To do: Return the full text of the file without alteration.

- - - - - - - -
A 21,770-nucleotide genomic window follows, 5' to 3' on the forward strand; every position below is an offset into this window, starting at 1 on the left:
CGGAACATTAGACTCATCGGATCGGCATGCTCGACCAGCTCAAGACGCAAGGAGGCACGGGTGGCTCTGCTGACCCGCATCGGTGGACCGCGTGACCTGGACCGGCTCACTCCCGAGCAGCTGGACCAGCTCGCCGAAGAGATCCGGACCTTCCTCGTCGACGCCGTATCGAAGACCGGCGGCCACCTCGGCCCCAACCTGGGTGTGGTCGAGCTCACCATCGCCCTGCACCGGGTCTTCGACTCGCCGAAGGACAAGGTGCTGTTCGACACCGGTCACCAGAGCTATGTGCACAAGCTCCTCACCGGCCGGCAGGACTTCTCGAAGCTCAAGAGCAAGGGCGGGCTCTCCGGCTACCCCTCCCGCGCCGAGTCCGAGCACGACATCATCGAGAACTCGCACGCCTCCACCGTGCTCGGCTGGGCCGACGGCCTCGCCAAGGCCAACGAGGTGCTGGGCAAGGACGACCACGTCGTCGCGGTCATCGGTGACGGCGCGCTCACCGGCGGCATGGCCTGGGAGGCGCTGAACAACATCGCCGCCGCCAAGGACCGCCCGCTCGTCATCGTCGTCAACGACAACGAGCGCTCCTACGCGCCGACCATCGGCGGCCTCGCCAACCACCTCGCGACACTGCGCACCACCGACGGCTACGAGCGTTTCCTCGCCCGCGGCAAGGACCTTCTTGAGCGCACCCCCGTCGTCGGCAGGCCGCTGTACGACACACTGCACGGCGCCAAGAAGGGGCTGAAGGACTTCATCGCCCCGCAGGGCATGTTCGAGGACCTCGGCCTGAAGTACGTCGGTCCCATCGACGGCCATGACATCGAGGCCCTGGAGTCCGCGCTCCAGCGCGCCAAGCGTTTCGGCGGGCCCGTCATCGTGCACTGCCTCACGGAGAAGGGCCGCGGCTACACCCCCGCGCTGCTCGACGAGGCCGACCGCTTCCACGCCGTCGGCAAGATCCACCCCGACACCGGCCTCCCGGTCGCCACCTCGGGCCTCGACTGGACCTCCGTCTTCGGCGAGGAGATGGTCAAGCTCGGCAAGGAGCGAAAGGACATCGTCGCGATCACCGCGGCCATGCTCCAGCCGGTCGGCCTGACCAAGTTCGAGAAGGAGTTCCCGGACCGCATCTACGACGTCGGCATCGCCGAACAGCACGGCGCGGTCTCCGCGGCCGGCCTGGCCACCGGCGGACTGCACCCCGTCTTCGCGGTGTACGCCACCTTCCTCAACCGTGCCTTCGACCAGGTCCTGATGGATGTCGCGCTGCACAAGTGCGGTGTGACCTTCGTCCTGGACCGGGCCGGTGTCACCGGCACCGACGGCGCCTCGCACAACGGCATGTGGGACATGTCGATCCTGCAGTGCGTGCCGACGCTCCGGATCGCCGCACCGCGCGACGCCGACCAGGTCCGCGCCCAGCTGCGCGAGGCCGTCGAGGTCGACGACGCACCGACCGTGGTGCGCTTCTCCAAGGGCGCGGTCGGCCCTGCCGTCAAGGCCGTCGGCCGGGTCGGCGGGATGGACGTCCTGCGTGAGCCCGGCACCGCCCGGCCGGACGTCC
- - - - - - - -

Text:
A 21,770-nucleotide genomic window follows, 5' to 3' on the forward strand; every position below is an offset into this window, starting at 1 on the left:
CGGAACATTAGACTCATCGGATCGGCATGCTCGACCAGCTCAAGACGCAAGGAGGCACGGGTGGCTCTGCTGACCCGCATCGGTGGACCGCGTGACCTGGACCGGCTCACTCCCGAGCAGCTGGACCAGCTCGCCGAAGAGATCCGGACCTTCCTCGTCGACGCCGTATCGAAGACCGGCGGCCACCTCGGCCCCAACCTGGGTGTGGTCGAGCTCACCATCGCCCTGCACCGGGTCTTCGACTCGCCGAAGGACAAGGTGCTGTTCGACACCGGTCACCAGAGCTATGTGCACAAGCTCCTCACCGGCCGGCAGGACTTCTCGAAGCTCAAGAGCAAGGGCGGGCTCTCCGGCTACCCCTCCCGCGCCGAGTCCGAGCACGACATCATCGAGAACTCGCACGCCTCCACCGTGCTCGGCTGGGCCGACGGCCTCGCCAAGGCCAACGAGGTGCTGGGCAAGGACGACCACGTCGTCGCGGTCATCGGTGACGGCGCGCTCACCGGCGGCATGGCCTGGGAGGCGCTGAACAACATCGCCGCCGCCAAGGACCGCCCGCTCGTCATCGTCGTCAACGACAACGAGCGCTCCTACGCGCCGACCATCGGCGGCCTCGCCAACCACCTCGCGACACTGCGCACCACCGACGGCTACGAGCGTTTCCTCGCCCGCGGCAAGGACCTTCTTGAGCGCACCCCCGTCGTCGGCAGGCCGCTGTACGACACACTGCACGGCGCCAAGAAGGGGCTGAAGGACTTCATCGCCCCGCAGGGCATGTTCGAGGACCTCGGCCTGAAGTACGTCGGTCCCATCGACGGCCATGACATCGAGGCCCTGGAGTCCGCGCTCCAGCGCGCCAAGCGTTTCGGCGGGCCCGTCATCGTGCACTGCCTCACGGAGAAGGGCCGCGGCTACACCCCCGCGCTGCTCGACGAGGCCGACCGCTTCCACGCCGTCGGCAAGATCCACCCCGACACCGGCCTCCCGGTCGCCACCTCGGGCCTCGACTGGACCTCCGTCTTCGGCGAGGAGATGGTCAAGCTCGGCAAGGAGCGAAAGGACATCGTCGCGATCACCGCGGCCATGCTCCAGCCGGTCGGCCTGACCAAGTTCGAGAAGGAGTTCCCGGACCGCATCTACGACGTCGGCATCGCCGAACAGCACGGCGCGGTCTCCGCGGCCGGCCTGGCCACCGGCGGACTGCACCCCGTCTTCGCGGTGTACGCCACCTTCCTCAACCGTGCCTTCGACCAGGTCCTGATGGATGTCGCGCTGCACAAGTGCGGTGTGACCTTCGTCCTGGACCGGGCCGGTGTCACCGGCACCGACGGCGCCTCGCACAACGGCATGTGGGACATGTCGATCCTGCAGTGCGTGCCGACGCTCCGGATCGCCGCACCGCGCGACGCCGACCAGGTCCGCGCCCAGCTGCGCGAGGCCGTCGAGGTCGACGACGCACCGACCGTGGTGCGCTTCTCCAAGGGCGCGGTCGGCCCTGCCGTCAAGGCCGTCGGCCGGGTCGGCGGGATGGACGTCCTGCGTGAGCCCGGCACCGCCCGGCCGGACGTCC